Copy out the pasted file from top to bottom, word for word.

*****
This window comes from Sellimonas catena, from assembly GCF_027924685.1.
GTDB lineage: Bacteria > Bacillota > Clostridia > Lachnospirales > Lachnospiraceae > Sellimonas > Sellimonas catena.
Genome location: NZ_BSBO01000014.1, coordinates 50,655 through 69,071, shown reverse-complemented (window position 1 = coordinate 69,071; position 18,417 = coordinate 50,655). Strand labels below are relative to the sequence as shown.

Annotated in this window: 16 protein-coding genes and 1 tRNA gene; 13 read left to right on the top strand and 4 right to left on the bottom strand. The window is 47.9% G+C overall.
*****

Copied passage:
This window comes from Sellimonas catena, from assembly GCF_027924685.1.
GTDB lineage: Bacteria > Bacillota > Clostridia > Lachnospirales > Lachnospiraceae > Sellimonas > Sellimonas catena.
Genome location: NZ_BSBO01000014.1, coordinates 50,655 through 69,071, shown reverse-complemented (window position 1 = coordinate 69,071; position 18,417 = coordinate 50,655). Strand labels below are relative to the sequence as shown.

Annotated in this window: 16 protein-coding genes and 1 tRNA gene; 13 read left to right on the top strand and 4 right to left on the bottom strand. The window is 47.9% G+C overall.